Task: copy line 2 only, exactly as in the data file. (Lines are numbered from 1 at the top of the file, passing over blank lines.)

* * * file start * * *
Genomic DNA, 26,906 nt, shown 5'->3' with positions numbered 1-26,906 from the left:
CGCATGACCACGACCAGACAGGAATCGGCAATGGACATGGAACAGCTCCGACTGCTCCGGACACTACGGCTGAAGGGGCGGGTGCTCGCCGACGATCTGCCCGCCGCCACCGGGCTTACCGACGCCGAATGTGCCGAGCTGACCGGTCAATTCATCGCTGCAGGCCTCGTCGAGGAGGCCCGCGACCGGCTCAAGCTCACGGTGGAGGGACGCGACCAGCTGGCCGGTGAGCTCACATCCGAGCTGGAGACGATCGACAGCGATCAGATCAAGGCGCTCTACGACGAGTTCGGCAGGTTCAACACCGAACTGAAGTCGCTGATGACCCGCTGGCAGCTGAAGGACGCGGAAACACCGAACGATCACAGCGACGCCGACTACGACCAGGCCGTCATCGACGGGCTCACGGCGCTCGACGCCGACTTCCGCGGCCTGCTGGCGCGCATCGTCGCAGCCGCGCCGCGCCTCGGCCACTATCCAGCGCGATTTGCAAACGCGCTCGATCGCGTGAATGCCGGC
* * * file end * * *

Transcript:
CGCATGACCACGACCAGACAGGAATCGGCAATGGACATGGAACAGCTCCGACTGCTCCGGACACTACGGCTGAAGGGGCGGGTGCTCGCCGACGATCTGCCCGCCGCCACCGGGCTTACCGACGCCGAATGTGCCGAGCTGACCGGTCAATTCATCGCTGCAGGCCTCGTCGAGGAGGCCCGCGACCGGCTCAAGCTCACGGTGGAGGGACGCGACCAGCTGGCCGGTGAGCTCACATCCGAGCTGGAGACGATCGACAGCGATCAGATCAAGGCGCTCTACGACGAGTTCGGCAGGTTCAACACCGAACTGAAGTCGCTGATGACCCGCTGGCAGCTGAAGGACGCGGAAACACCGAACGATCACAGCGACGCCGACTACGACCAGGCCGTCATCGACGGGCTCACGGCGCTCGACGCCGACTTCCGCGGCCTGCTGGCGCGCATCGTCGCAGCCGCGCCGCGCCTCGGCCACTATCCAGCGCGATTTGCAAACGCGCTCGATCGCGTGAATGCCGGC